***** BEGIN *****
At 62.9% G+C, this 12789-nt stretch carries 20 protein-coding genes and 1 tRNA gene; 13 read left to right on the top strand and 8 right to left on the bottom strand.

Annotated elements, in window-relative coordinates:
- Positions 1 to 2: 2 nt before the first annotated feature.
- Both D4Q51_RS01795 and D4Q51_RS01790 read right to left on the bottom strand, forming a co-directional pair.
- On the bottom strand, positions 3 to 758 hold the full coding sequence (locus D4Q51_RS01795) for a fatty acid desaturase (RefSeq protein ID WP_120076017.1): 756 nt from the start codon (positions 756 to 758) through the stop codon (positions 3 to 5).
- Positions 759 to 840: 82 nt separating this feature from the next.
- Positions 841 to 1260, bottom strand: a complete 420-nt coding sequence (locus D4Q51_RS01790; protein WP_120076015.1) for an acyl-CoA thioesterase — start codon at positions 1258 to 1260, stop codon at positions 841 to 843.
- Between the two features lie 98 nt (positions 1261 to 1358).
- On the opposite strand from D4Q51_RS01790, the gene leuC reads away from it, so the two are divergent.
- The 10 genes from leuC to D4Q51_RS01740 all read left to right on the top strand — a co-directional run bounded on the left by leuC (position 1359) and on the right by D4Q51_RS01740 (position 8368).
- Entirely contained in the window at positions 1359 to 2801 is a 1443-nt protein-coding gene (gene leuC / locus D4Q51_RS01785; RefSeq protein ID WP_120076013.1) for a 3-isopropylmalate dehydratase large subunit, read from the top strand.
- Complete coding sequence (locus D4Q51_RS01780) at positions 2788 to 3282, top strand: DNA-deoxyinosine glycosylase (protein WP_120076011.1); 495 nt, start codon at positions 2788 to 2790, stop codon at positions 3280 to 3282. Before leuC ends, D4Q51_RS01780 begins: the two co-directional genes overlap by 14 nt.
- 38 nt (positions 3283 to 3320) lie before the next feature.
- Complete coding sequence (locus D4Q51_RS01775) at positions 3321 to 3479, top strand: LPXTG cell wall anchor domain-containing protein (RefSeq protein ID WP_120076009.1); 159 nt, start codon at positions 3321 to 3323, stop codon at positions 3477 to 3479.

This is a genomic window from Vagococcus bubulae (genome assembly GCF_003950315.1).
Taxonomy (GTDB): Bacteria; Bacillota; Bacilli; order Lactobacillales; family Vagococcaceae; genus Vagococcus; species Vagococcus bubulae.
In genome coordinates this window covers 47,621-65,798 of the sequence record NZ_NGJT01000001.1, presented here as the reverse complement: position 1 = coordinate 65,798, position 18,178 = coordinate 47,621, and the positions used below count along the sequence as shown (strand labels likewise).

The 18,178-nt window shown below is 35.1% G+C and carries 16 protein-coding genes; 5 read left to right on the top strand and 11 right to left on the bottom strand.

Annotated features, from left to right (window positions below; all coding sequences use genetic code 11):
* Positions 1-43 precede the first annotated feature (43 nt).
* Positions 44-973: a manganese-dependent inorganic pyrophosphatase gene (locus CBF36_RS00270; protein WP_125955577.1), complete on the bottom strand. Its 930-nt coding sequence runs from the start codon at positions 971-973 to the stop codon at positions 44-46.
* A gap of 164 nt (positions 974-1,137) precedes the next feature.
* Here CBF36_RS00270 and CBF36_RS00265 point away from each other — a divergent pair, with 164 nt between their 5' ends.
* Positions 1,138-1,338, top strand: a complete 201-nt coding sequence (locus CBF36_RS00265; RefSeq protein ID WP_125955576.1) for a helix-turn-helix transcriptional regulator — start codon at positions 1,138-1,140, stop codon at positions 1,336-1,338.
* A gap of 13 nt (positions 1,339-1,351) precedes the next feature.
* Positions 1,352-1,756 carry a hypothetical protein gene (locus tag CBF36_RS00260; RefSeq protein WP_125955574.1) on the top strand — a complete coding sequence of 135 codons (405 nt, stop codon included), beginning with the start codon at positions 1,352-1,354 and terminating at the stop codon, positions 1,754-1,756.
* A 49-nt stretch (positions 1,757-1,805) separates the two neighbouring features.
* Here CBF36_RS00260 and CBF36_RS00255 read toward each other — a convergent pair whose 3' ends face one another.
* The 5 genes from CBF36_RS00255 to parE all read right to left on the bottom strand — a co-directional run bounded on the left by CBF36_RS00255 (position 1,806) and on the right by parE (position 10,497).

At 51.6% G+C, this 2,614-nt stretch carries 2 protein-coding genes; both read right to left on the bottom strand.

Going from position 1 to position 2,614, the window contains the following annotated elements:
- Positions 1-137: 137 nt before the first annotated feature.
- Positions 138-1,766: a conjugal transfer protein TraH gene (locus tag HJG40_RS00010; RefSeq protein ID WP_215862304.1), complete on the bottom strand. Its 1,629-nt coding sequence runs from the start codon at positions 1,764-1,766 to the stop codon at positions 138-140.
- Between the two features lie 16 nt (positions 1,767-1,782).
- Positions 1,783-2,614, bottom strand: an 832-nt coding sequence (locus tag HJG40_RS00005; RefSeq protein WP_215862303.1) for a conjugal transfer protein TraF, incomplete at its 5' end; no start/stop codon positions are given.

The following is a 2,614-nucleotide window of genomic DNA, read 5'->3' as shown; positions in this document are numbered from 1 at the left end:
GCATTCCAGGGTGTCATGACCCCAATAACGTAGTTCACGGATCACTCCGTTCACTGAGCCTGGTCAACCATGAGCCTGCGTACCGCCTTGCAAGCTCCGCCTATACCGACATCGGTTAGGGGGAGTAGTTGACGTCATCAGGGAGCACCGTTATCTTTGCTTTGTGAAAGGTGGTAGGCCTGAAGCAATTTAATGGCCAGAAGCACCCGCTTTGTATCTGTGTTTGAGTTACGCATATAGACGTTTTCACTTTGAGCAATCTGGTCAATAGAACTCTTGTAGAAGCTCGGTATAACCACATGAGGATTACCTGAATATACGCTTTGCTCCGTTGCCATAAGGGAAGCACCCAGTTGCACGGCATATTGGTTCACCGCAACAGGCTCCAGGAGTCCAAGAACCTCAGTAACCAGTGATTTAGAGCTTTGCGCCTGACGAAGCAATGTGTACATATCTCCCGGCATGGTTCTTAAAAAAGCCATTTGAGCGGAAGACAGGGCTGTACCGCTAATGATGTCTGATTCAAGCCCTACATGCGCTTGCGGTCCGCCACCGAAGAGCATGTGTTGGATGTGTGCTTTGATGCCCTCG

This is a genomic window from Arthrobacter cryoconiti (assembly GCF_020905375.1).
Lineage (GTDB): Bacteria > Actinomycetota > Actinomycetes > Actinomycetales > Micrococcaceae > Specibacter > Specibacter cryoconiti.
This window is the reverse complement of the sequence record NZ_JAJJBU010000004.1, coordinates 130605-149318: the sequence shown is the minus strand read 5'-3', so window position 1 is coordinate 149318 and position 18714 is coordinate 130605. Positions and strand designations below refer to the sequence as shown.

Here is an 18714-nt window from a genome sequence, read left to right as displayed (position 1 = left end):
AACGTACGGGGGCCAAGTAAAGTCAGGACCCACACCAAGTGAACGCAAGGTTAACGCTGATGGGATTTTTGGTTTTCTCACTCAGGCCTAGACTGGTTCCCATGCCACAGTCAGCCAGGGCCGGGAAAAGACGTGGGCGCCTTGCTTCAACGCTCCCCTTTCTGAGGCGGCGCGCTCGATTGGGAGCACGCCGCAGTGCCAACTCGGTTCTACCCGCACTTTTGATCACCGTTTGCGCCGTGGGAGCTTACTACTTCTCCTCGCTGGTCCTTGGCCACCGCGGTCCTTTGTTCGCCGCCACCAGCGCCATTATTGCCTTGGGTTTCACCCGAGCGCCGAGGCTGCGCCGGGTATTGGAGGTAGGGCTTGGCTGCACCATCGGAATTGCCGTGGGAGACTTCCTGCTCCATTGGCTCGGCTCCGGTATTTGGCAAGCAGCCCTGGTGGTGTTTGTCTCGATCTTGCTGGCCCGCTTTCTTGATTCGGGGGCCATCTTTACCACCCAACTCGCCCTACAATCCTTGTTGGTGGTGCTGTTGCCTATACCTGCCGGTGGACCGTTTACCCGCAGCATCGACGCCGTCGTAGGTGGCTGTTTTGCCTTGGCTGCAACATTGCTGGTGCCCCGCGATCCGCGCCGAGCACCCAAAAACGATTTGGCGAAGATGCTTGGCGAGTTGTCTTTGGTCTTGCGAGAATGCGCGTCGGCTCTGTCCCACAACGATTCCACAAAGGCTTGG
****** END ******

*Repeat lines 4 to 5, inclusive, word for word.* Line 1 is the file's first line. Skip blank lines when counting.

- Both D4Q51_RS01795 and D4Q51_RS01790 read right to left on the bottom strand, forming a co-directional pair.
- On the bottom strand, positions 3 to 758 hold the full coding sequence (locus D4Q51_RS01795) for a fatty acid desaturase (RefSeq protein ID WP_120076017.1): 756 nt from the start codon (positions 756 to 758) through the stop codon (positions 3 to 5).